When you make your home in another country, no matter how much you love it, there is always something you miss. For me it was Christmas.
Everything about the end-of-year holidays in France was different. Starting with the calendar. On Christmas Eve, while we were hanging our stockings and laying out cookies and milk for Santa, my French friends and family were still at table, eating things like oysters and foie gras.
They didn’t have stockings but Santa mysteriously slipped in and left gifts for the little ones while the parents supped. On round three of champagne the adults would wake them to open their gifts and then send them back to bed. At least that’s what people told me: I never saw this with my own eyes. As a parent, and still an overly excited child myself, this was all wrong. How could the kids sleep at all knowing they had new toys to play with?
We always did our own thing at Christmas in France, keeping up the traditions that I grew up with in Canada. In our house we played the traditional songs, stuffed our stockings and ate our turkey on the 25th. It was a compromise of sorts: my French in-laws would join us for a special meal on the 24th but Christmas Day was mine. My French family didn’t care much; they weren’t religious, Belle-Mère always reminded me.
Neither was I, but Christmas, while purely cultural, was sacrosanct. The magic of those mornings as children when we woke at dawn and were kings for a day. I needed to replicate that for my kids and somehow also for myself, even though the older I grew the more impossible it seemed.
Against the protests of my husband (The mess! The expense! What a waste!), we always had a real tree, which I decorated profusely. Unfortunately the French don’t believe in watering their trees so we never managed to avoid it drying out and having all the needles drop before New Year’s.
Candy canes were nowhere to be found so it felt like our stockings were missing something. There were no cinnamon buns for breakfast and I wasn’t up to making them from scratch so we had pain-aux-raisins or panettone. Washed down with a mimosa, no matter how early the hour, a tradition my family in Canada had recently instated. Belle-mère would raise an eyebrow, saying something about how we were starting early — at least until I offered her a glass. There is no better way to start a special day than a champagne breakfast.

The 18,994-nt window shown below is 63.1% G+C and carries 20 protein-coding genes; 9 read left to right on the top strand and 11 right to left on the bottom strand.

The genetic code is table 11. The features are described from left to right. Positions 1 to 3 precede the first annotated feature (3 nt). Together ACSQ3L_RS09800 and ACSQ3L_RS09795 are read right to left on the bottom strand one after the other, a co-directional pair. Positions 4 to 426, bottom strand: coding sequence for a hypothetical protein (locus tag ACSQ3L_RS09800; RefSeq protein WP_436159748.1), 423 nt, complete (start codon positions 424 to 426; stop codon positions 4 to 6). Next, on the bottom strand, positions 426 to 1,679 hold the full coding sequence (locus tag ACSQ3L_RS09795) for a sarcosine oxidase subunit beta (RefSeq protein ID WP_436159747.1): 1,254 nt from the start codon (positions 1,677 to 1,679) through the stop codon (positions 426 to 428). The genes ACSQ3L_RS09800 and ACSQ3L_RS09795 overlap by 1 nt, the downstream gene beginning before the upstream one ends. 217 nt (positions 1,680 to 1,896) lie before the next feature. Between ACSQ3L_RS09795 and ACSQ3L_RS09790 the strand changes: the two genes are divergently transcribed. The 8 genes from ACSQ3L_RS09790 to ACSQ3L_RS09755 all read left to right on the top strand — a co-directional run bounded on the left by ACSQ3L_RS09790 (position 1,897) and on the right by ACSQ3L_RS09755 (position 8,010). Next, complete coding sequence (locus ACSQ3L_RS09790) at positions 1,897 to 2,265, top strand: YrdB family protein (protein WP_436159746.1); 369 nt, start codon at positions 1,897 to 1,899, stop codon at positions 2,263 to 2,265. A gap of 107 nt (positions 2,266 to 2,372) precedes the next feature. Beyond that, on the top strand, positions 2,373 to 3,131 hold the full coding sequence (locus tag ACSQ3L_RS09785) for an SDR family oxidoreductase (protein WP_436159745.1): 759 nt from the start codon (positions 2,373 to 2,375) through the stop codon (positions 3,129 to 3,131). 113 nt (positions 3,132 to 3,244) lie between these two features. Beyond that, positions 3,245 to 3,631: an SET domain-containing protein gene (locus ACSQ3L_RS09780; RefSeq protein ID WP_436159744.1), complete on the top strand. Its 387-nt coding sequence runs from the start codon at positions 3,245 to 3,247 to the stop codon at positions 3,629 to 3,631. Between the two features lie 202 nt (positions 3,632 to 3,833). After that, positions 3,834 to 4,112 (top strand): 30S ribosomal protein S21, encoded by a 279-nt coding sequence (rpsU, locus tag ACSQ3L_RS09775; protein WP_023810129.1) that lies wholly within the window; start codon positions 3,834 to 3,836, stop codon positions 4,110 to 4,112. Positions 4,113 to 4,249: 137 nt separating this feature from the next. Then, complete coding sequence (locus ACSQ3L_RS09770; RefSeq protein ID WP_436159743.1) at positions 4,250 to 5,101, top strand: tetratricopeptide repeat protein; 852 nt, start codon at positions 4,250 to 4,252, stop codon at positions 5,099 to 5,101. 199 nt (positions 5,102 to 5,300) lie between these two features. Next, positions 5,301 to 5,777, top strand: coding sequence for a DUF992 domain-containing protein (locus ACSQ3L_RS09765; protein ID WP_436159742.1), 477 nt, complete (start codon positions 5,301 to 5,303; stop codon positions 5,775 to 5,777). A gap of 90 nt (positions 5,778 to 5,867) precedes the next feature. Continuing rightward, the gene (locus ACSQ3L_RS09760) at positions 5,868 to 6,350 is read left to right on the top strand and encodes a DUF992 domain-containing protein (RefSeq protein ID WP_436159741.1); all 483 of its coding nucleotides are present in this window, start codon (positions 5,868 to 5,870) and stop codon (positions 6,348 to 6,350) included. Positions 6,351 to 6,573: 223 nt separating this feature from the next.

It was impossible to get a turkey, at least in the early days, so we would have a chapon or pintade (capon or guinea fowl), which the butcher always assured me would be better tasting but didn’t do it for me. And there were never any leftovers, the best part of the turkey!
My husband could not conceive of a celebratory meal without a cheese course so that was another break from tradition. On the upside, the traditional yule log was always easy: the French ‘Bûche de Noël’ is excellent and in plentiful supply in every pastry shop over the fêtes de fin d’année.
There was rarely any snow in Lyon, although we sometimes got a few wet flakes or a powdery dusting. While the French howled about the horrors of the roads, I privately rejoiced.
On the whole, we did pretty well. We certainly didn’t starve. And I managed to ensure an abundance of wrapping paper and gifts, treats edible and drinkable, that called up the Christmases of my childhood. Most importantly, I created a Christmas tradition for my kids.
What we couldn’t replicate was family and friends. No matter what, I always missed my tribe at Christmas. On alternate years, whenever we could, we went back to Canada for the holidays. Got our dose of fa-la-la and excessive consumption and were happy to settle for a simpler version the following year. And so it goes.
This Christmas is a Canada year for our family (the first in four since we’ve been back) and I am especially happy to be going away. It is pouring rain as I type this, the strikes over pension reforms are ongoing, the UK just voted themselves out by end of January and frankly, I’m done with the news. I’ll be switching off for the next few weeks and hoping to be back with my spirits revived in January.
Wishing you all a happy, healthy and most jolly of holidays. Hope to see you soon in 2020!